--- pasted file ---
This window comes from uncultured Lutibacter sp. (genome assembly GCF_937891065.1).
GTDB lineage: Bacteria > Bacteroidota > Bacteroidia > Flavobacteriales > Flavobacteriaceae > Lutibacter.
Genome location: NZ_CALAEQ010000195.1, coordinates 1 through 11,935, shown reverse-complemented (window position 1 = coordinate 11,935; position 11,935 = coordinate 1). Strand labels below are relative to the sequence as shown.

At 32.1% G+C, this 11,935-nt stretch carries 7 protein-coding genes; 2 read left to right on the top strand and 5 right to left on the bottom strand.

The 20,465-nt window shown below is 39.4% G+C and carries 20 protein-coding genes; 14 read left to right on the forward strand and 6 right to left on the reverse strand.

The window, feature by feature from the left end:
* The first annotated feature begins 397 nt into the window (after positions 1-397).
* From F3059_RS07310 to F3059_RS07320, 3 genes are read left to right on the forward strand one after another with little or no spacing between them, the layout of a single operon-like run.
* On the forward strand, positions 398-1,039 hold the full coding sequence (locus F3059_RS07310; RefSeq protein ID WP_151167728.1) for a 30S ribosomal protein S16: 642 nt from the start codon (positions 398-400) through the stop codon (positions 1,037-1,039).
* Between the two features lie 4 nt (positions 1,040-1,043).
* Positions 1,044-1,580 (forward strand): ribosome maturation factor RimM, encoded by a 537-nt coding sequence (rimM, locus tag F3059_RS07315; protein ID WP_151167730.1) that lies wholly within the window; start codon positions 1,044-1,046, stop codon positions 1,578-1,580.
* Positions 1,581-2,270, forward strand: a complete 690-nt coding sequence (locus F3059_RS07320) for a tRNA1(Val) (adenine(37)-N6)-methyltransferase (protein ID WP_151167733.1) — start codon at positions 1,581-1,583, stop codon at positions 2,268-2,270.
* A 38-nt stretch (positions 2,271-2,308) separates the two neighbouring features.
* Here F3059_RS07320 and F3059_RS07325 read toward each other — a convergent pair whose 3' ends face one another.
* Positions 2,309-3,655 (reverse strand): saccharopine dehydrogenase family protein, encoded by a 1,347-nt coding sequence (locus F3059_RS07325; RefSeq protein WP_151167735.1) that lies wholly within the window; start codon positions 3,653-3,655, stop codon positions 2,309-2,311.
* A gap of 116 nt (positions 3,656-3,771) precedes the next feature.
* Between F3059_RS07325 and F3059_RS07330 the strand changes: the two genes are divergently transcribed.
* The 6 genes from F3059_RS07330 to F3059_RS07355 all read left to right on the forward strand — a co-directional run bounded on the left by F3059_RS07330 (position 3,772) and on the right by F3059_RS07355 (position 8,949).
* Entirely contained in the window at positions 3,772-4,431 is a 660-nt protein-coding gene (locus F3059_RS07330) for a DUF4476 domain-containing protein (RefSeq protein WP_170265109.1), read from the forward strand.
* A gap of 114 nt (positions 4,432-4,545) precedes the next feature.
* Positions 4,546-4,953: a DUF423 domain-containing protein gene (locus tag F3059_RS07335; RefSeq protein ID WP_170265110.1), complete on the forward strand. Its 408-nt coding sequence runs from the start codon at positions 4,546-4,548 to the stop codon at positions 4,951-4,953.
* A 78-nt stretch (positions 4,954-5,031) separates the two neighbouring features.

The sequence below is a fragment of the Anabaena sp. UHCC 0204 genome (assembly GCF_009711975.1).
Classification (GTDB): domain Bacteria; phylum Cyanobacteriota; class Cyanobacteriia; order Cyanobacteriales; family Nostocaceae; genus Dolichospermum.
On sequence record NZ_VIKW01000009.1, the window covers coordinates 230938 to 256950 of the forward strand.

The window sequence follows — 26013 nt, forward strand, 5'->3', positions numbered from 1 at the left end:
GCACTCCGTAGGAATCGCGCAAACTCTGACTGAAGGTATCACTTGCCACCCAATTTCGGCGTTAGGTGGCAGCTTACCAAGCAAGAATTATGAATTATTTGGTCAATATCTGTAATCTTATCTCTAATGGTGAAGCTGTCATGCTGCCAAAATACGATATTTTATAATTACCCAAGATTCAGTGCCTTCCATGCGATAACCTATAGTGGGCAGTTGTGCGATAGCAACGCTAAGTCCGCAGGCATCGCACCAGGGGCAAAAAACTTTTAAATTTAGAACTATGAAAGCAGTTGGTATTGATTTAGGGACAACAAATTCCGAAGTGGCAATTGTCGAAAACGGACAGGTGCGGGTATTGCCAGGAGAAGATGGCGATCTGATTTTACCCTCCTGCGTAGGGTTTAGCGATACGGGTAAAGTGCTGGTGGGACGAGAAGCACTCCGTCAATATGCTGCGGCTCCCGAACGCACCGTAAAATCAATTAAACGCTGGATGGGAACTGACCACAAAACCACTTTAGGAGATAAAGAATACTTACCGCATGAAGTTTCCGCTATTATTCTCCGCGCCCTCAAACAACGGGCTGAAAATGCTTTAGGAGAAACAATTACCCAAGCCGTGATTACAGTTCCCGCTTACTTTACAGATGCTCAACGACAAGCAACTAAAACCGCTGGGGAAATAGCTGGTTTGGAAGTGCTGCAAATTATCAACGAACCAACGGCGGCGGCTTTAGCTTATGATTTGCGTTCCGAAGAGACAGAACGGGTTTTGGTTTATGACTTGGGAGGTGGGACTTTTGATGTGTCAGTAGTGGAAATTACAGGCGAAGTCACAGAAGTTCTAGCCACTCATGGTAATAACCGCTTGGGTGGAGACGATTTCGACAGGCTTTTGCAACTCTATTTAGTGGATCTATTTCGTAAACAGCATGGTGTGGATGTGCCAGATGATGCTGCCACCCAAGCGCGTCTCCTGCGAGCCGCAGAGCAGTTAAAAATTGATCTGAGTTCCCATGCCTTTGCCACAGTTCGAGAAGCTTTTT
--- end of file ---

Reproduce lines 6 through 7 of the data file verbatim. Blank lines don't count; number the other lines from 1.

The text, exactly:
The window, feature by feature from the left end:
* The first annotated feature begins 397 nt into the window (after positions 1-397).